U.S. Department of Justice

Justice

Chief Data Officer: Melinda Rogers

AI Crime Prevention for Community Supervisor

Research supported by the National Institute of Justice (NIJ, the research and development agency in the U.S. Department of Justice), is helping to lead the way in applying artificial intelligence to address criminal justice needs, such as identifying individuals and their actions in videos relating to criminal activity or public safety, DNA analysis, gunshot detection, and crime forecasting.

NIJ is seeking to expand the use of AI beyond structured risk assessments. The applications NIJ plans could use machine-learning algorithms to provide real-time guidance to community supervision officers and to intervene with offenders in periods of crisis.
The precision of machine learning, coupled with the latest mobile communications and wearable technology, can give community supervision officers the ability to identify those most at risk and tailor timely interventions, thus preventing recidivism in real time.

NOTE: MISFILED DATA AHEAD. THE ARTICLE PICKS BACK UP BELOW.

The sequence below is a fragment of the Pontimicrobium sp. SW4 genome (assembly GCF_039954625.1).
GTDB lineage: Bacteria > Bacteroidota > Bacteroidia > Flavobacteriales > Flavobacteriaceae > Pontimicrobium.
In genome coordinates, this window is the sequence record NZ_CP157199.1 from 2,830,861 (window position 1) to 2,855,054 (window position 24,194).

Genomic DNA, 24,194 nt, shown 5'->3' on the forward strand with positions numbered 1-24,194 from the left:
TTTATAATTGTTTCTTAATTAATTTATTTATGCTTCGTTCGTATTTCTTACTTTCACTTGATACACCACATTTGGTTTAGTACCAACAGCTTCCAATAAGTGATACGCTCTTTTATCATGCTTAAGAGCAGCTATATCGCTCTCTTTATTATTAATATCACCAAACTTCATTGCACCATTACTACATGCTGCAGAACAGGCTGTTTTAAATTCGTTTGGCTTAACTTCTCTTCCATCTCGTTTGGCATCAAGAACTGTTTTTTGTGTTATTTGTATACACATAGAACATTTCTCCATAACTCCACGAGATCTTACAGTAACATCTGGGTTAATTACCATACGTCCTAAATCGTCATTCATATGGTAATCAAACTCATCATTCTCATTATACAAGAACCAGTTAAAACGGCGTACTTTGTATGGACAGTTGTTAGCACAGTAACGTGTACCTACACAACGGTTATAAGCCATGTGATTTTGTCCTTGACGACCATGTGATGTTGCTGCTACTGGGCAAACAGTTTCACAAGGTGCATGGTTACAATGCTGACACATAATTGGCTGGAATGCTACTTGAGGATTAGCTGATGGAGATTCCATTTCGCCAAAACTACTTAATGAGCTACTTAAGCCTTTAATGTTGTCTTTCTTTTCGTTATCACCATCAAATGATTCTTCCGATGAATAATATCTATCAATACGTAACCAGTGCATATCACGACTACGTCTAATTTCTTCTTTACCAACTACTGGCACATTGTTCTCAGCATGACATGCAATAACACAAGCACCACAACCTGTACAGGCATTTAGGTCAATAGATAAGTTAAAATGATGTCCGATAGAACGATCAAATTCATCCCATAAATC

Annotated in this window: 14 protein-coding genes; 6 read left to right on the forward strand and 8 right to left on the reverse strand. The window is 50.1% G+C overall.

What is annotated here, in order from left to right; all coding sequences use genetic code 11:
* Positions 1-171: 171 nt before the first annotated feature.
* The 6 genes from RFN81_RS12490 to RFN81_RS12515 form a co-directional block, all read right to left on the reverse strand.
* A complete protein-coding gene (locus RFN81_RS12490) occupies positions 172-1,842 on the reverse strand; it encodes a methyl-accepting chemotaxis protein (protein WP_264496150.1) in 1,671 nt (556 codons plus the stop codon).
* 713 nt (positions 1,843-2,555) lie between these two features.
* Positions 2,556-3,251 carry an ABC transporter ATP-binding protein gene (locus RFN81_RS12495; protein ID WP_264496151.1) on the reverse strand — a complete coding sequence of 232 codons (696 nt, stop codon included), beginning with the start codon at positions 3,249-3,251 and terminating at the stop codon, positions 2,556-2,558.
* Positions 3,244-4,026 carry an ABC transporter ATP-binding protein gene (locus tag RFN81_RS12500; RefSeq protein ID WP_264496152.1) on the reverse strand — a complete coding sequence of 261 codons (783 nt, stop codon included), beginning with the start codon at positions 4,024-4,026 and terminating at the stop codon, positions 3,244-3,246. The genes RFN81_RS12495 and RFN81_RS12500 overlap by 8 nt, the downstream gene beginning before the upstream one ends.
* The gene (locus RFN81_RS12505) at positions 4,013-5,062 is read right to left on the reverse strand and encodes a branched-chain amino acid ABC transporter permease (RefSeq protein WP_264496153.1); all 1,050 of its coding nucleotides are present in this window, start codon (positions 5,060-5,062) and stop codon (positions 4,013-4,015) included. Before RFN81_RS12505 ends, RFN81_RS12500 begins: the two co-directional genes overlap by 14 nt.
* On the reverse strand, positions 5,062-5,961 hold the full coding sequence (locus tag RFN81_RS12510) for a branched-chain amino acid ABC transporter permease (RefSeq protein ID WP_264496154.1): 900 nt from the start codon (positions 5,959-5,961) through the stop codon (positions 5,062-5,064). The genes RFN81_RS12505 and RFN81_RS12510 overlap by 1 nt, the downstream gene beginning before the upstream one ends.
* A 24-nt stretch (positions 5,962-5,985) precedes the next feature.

In fiscal year 2019, NIJ requested proposals from researchers to develop AI tools to assist community supervision officers and prevent recidivism. The funded projects will commence in early 2020 and will likely result in deployable technology in 2023.

Emerging state-of-the-art AI algorithms and their applied technology will be able to sift through massive amounts of information to allow community supervision officers to home in on those offenders most likely to recidivate within each respective risk category.

The availability of data, along with the analytical tools to make sense of the information, has advanced to a level where it may be possible for community supervision officers and clinicians to assist struggling offenders in their time of greatest need. It is ironic that something as impersonal as “big data” can actually help connect those in need with the people best suited to helping them.